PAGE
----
Where (and How) to Travel Without Learning the Local Language

Wish to travel but don’t have the time (or interest) to learn a new language? We get you, that’s why we’ve decided to come up with a quick guide on how to do it. Besides sussing out travel destinations with English as one of their main languages, we figured it doesn’t hurt to learn several basic greetings to say ‘hello’, ‘goodbye’,  ‘please’ and ‘thank you’. You know, being polite is also an effortless way to score points with the locals.

Here, we put together several fun facts to know about the following six travel hotspots:

#1 Netherlands

Fact: More than 90% of the Dutch is able to speak English. Having a language barrier, then, wouldn’t be a huge deal.

english speaking

While it is a must to walk or cycle around the scenic surrounds, you don’t have to worry about getting lost in the beautiful country. Don’t hesitate to ask a local for quick directions. What you can’t miss: A memorable cruise down the canal and a trip to the famous Van Gogh Museum.

Basic greetings in Dutch: 

Hello: Hallo (Hah-loh)

Please: Alstublieft (alst-oo-bleeft)

Excuse me: Pardon

Thank you: Dank u wel (dahnk-oo-vel)

Goodbye: Dag (dakh)

#2 Philippines

english speaking

Fact: English is one of the two official languages here, so there’s no need to learn Tagalog.

Known for its beautiful islands and charming cities, Philippines is a beauty. Navigate around the country without worries; the locals are reportedly friendly, amiable and welcoming.

Basic greetings in Tagalog:

Hello: Kamusta (ka-mus-ta)

Thank you: Salamat (sa-la-mat)

#3 Bali, Indonesia

english speaking

Fact: English is the next most spoken language in Bali after Bahasa Indonesia and Balinese.

A popular tourist destination, it’s definitely possible to get around the island with just English, especially if you’re touring the touristy spots like Seminyak, Ubud and Kuta areas. In fact, most of their signs and menus are usually bilingual. Pro tip: It’s useful to learn basic Bahasa so you could pass off as a local and bargain.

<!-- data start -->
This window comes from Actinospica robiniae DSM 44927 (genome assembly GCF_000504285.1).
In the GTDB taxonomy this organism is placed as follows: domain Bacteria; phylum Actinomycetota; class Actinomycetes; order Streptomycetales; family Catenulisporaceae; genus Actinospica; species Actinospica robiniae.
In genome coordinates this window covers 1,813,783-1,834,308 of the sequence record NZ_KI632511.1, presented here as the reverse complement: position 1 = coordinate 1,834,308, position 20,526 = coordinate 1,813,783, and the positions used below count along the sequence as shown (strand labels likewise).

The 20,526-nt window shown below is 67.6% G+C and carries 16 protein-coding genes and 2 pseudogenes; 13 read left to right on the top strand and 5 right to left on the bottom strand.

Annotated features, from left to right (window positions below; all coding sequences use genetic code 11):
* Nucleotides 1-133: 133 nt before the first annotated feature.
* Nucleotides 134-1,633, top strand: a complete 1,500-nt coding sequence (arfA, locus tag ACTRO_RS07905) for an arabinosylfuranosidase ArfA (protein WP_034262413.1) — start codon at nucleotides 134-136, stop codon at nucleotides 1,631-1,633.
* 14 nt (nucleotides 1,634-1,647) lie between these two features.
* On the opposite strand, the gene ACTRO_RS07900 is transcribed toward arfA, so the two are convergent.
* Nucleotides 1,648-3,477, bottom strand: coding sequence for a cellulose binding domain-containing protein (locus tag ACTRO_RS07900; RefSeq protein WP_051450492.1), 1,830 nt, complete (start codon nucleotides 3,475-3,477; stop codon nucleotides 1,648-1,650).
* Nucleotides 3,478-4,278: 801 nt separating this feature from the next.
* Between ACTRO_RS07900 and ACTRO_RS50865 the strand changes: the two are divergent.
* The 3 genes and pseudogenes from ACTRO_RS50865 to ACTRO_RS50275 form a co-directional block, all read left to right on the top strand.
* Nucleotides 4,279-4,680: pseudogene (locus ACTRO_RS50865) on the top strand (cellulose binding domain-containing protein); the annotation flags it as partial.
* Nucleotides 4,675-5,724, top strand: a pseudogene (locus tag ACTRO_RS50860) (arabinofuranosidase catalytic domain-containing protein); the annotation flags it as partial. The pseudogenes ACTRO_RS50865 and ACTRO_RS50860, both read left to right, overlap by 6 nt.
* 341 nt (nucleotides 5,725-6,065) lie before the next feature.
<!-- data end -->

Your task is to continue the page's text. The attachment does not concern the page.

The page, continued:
Basic Greetings in Bahasa Indonesia

Bargain: Tawar (ta-war)

Please: Silahkan (si-lah-kan)

Excuse me: Permisi (per-mee-see)

Thank you: Terima Kasih (te-ree-ma ka-seeh)

Goodbye: Selamat Tinggal (se-la-mat ting-gal)

#4 Iceland

english speaking

Fact: Most Icelanders speak English, so this is a great destination for any first-time travellers.

Nature lovers will appreciate the breathtaking sceneries in Iceland – from snowmobile tours to glacier hiking. The best part: Here’s where you can catch the Northern Lights and cross it off your bucket list!

Basic greetings in Icelandic:

Hello: Hallo (Hah-loh)

Excuse me: Afsakið (av-sa-kith)

Thank you: Takk (tak)

Goodbye: Bless

#5 Japan

english speaking

Fact: English is commonly used in tourist magnet areas such as Tokyo and Kyoto. Do note that the locals aren’t that fluent in speaking English. Tip: Carry a notebook and pen to write down what you wish to communicate; most locals are able to understand and you can expect a reply.

Most of the important signs put up on subway stations and roads are in both Japanese and English. Menu-wise, they’re also mostly in English and even if not, take cues from the pictures.

Basic greetings in Japanese:

Hello: Konnichiwa (kon-ni-chi-wa)

Excuse me: Sumimasen (su-mi-ma-sen)

Thank you: Arigatou Gozaimasu (ari-ga-tou go-zai-ma-su)

Please: Kudasai (ku-da-sai)

Goodbye: Sayōnara (sa-yo-na-ra)

#6 India

english speaking

Fact: Even though many languages and dialects are spoken here, English remains one of the two official languages in this former (and largest) British colony.

India is stunning and diverse and its own way, and we’re digging many of its historic sites, vibrant cultural activities (see how you can relax in a tea plantation) and local food. According to a BBC report, India now claims to be the world’s second-largest English-speaking country. But we also heard that in rural and off-the-beaten paths in the country, it’s wiser to speak basic Hindi. But in the southern parts like Bangalore, English would be much preferred.

Basic greetings in Hindi:

Hello: Namaste (na-mas-te)

Please: Krpya (krp-ya)

Thank you: Dhanyavaad (dhan-ya-vad)

Tell us some of your favourite local language in the comment box below!

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